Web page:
We have covered many vaginal mesh implant cases in previous posts. Although medical device manufacturer Johnson & Johnson agreed to stop selling these defective medical devices this summer, more evidence indicates that the company was aware that these products should have never been sold in the first place.
Vaginal mesh implants were a popular medical device used to treat a condition called vaginal prolapse, which occurs when a woman's pelvic organs slip out of place due to weakened tissue. There is evidence that vaginal mesh implants were defectively designed and inadequately tested and have a tenancy to slip out of place or perforate organs. Defective vaginal mesh implants have caused many women to become incontinent and to suffer chronic pain, prolapse and other serious medical conditions.
New evidence has emerged indicating that Johnson & Johnson continued selling vaginal mesh implants almost a year after the Food and Drug Administration (FDA) told it to stop marketing the devices due to safety concerns.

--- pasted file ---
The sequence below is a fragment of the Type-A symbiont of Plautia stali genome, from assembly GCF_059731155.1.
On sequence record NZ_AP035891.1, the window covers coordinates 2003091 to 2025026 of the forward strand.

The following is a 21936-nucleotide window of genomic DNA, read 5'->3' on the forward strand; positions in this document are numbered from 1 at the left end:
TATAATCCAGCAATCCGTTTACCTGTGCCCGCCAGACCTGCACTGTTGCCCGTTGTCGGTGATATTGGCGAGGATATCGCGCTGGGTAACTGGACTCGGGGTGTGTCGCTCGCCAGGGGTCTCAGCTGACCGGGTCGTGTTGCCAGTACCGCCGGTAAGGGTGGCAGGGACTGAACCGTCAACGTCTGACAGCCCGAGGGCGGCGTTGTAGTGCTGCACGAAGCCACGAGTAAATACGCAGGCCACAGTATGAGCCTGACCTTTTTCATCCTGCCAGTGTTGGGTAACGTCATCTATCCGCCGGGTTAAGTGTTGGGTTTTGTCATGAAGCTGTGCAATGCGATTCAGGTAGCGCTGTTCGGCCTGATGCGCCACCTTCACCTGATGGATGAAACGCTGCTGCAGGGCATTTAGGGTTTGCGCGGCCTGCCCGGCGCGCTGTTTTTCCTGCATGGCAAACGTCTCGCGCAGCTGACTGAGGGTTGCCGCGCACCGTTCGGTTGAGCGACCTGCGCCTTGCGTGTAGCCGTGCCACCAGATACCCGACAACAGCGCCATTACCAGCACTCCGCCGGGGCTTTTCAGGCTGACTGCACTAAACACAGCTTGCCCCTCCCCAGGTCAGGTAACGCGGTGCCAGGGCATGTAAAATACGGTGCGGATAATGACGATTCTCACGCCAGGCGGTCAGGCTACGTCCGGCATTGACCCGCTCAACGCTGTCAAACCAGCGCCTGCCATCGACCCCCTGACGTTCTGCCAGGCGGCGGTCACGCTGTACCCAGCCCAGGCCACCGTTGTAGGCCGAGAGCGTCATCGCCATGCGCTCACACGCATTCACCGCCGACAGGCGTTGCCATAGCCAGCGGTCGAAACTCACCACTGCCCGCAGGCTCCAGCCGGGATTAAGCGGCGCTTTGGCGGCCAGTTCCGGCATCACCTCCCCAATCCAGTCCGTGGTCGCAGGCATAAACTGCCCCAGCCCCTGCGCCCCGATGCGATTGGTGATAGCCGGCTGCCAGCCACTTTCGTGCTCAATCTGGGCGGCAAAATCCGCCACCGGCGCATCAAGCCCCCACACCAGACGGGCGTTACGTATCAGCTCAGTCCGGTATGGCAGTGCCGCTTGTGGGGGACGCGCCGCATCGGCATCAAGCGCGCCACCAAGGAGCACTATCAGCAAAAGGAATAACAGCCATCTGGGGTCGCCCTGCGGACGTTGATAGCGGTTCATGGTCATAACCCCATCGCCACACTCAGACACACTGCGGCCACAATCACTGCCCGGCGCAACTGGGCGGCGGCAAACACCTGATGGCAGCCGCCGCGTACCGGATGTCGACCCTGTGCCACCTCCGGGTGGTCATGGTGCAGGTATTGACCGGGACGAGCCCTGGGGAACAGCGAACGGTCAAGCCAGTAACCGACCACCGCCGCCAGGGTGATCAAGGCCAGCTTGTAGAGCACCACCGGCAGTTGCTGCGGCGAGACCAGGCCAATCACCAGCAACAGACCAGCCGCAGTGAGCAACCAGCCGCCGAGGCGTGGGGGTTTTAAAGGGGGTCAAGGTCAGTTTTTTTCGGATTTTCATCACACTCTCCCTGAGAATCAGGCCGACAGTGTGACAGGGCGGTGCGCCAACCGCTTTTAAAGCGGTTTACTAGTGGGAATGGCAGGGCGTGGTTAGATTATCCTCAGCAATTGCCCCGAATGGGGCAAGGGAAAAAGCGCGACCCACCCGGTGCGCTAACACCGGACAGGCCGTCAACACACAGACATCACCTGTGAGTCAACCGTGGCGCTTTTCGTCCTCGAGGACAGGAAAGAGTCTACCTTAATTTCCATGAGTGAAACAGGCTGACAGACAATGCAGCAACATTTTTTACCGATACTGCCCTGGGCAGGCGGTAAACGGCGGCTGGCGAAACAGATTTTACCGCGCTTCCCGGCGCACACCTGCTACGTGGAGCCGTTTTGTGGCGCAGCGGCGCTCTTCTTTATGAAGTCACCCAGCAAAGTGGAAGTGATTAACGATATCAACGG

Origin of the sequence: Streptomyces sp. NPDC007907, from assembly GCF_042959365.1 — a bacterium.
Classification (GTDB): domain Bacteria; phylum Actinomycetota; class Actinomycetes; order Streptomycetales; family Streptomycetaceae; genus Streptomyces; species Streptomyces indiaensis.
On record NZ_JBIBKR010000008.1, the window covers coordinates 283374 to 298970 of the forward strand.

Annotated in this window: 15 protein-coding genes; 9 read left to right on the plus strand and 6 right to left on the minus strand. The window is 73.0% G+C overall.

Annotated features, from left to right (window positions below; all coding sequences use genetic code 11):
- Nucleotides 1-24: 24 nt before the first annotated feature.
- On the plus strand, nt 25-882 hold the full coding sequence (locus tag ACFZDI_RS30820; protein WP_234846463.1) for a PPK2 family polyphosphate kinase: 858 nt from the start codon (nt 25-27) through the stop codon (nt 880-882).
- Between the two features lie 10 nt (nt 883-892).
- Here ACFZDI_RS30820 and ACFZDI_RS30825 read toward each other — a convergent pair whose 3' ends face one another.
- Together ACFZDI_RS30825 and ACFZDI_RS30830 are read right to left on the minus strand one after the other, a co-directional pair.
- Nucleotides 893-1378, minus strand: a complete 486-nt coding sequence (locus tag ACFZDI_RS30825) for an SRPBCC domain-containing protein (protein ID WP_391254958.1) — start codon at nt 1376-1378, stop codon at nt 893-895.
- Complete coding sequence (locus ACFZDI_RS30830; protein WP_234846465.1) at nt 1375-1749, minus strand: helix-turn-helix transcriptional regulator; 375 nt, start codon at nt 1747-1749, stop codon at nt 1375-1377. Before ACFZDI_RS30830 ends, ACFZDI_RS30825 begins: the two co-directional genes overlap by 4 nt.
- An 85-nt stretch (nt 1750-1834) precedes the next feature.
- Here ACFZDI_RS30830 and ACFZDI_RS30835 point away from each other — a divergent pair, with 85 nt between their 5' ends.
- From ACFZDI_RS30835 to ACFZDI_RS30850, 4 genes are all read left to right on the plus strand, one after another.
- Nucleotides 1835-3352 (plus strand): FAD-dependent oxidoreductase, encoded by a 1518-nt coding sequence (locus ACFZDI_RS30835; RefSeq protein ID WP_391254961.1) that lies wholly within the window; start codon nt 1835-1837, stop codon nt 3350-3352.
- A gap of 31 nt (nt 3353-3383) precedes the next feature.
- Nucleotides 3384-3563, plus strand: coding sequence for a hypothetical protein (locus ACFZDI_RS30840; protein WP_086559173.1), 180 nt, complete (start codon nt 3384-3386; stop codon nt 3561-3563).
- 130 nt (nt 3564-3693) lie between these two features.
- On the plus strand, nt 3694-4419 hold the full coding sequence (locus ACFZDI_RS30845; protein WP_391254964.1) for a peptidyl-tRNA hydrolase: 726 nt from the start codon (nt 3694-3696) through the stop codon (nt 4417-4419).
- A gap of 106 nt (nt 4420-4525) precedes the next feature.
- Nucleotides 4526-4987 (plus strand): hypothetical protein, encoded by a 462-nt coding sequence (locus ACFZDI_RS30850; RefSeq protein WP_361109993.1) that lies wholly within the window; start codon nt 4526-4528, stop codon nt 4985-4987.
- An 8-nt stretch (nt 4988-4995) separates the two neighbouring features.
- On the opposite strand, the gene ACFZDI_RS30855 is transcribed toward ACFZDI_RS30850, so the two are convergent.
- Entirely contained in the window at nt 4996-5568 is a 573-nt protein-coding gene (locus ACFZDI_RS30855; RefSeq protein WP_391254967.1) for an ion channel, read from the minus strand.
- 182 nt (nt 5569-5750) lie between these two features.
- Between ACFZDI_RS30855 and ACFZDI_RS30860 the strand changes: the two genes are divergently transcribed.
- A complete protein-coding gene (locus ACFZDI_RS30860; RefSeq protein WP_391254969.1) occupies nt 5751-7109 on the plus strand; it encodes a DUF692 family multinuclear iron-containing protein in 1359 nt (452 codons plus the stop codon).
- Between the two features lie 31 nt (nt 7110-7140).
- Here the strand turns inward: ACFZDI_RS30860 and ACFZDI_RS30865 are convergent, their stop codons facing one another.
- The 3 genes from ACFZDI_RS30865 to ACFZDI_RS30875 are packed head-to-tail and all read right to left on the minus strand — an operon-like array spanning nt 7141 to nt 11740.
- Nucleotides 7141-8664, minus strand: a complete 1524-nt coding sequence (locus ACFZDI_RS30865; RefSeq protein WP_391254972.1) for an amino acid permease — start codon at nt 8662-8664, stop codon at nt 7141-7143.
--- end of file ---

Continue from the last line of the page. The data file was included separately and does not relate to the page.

"It's egregious that J&J was selling the device without clearance," one attorney told Bloomberg News.
"Companies know the FDA has little enforcement ability and scarce resources," another attorney said. "Every woman in America who has been implanted with these devices absolutely should be outraged," he said. "They should be mad at the company because the company knew they could get away with it."
The company faces hundreds of lawsuits filed by women who have been injured by defective mesh implants. Product liability litigation has also been filed against other medical device companies such as C.R. Bard that sold similar mesh devices.
Source: Bloomberg News, "Johnson & Johnson kept selling vaginal mesh implants after warnings," June 26, 2012